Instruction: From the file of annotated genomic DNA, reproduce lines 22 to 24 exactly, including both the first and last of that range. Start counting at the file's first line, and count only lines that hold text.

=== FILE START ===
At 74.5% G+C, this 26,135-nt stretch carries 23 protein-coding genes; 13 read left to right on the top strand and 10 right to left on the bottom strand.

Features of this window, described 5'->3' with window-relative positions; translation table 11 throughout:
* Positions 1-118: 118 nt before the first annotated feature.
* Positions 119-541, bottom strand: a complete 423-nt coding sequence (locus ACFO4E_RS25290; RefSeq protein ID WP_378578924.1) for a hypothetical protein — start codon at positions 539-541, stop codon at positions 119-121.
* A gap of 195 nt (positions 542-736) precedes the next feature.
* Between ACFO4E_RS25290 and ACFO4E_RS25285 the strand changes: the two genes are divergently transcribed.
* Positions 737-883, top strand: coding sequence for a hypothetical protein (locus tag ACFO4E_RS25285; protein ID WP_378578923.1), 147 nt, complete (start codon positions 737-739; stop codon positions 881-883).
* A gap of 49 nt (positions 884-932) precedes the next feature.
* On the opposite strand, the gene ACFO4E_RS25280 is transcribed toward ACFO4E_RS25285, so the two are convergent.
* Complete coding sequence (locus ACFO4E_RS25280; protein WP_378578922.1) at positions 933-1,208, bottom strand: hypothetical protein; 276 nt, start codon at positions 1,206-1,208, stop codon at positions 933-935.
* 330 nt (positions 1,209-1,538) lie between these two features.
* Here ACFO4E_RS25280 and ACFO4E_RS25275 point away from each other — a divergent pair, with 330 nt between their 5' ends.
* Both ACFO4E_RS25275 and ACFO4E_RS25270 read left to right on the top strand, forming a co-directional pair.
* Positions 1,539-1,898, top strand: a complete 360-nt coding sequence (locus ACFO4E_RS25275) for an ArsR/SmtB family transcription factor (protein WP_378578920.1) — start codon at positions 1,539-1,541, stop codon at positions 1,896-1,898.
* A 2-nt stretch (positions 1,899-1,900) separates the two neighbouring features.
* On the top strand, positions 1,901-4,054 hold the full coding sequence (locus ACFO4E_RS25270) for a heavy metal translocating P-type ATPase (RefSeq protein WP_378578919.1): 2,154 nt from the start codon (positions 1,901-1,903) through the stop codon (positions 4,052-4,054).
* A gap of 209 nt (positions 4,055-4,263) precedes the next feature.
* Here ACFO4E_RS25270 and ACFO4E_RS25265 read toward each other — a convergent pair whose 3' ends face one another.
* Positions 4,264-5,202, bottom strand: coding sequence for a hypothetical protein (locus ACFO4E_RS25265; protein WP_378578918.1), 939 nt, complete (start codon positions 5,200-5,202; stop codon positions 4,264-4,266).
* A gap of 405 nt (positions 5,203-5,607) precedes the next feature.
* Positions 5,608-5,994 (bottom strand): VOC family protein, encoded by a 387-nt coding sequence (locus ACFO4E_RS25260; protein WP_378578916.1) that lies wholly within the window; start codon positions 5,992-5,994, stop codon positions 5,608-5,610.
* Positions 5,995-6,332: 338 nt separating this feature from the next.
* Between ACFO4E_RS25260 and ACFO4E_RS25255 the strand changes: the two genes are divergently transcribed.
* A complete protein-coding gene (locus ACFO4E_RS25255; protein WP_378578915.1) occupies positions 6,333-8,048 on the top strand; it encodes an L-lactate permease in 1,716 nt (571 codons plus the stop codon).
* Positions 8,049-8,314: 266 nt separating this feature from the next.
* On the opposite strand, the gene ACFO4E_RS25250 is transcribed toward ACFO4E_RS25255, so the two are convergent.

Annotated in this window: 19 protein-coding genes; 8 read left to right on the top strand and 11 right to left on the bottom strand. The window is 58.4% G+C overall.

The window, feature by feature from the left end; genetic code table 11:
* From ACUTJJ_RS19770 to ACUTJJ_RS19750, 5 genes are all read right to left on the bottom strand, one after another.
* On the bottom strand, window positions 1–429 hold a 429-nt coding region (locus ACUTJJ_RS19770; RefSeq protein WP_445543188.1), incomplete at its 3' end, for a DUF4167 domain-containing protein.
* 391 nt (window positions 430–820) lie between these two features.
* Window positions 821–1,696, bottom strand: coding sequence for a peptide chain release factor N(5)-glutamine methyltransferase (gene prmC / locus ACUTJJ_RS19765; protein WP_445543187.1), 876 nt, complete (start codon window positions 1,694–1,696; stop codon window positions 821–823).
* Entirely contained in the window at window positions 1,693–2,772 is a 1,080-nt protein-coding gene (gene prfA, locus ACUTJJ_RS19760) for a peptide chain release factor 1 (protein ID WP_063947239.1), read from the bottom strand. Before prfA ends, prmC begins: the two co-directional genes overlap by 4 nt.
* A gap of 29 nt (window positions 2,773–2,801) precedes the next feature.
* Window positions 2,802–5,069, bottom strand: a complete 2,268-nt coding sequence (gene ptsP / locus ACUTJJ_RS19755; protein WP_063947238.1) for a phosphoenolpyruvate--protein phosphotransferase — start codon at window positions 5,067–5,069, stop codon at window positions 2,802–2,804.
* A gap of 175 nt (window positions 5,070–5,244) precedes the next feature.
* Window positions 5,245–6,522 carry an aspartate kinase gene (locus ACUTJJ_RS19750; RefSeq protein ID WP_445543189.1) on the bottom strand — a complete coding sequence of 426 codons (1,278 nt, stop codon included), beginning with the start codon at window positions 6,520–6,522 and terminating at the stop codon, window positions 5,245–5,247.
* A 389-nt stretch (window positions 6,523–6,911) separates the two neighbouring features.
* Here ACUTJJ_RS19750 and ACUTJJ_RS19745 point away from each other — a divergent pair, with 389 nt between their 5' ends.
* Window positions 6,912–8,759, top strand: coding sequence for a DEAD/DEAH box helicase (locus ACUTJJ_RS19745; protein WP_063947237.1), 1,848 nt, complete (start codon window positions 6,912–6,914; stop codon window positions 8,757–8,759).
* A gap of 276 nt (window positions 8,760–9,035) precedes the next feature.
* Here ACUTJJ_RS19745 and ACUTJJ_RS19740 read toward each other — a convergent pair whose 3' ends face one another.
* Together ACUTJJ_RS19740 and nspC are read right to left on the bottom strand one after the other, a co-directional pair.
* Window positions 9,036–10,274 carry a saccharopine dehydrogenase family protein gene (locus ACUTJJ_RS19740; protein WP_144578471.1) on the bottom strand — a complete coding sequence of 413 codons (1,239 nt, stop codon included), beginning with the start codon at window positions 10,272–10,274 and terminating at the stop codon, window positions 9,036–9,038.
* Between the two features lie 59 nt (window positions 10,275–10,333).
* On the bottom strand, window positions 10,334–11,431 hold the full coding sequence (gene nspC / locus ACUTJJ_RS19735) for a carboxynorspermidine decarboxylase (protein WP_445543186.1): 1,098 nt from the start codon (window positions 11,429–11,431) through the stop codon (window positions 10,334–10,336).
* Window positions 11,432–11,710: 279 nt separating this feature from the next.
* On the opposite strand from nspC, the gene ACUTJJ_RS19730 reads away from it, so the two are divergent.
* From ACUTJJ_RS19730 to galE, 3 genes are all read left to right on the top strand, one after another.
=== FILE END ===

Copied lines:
* Positions 5,995-6,332: 338 nt separating this feature from the next.
* Between ACFO4E_RS25260 and ACFO4E_RS25255 the strand changes: the two genes are divergently transcribed.
* A complete protein-coding gene (locus ACFO4E_RS25255; protein WP_378578915.1) occupies positions 6,333-8,048 on the top strand; it encodes an L-lactate permease in 1,716 nt (571 codons plus the stop codon).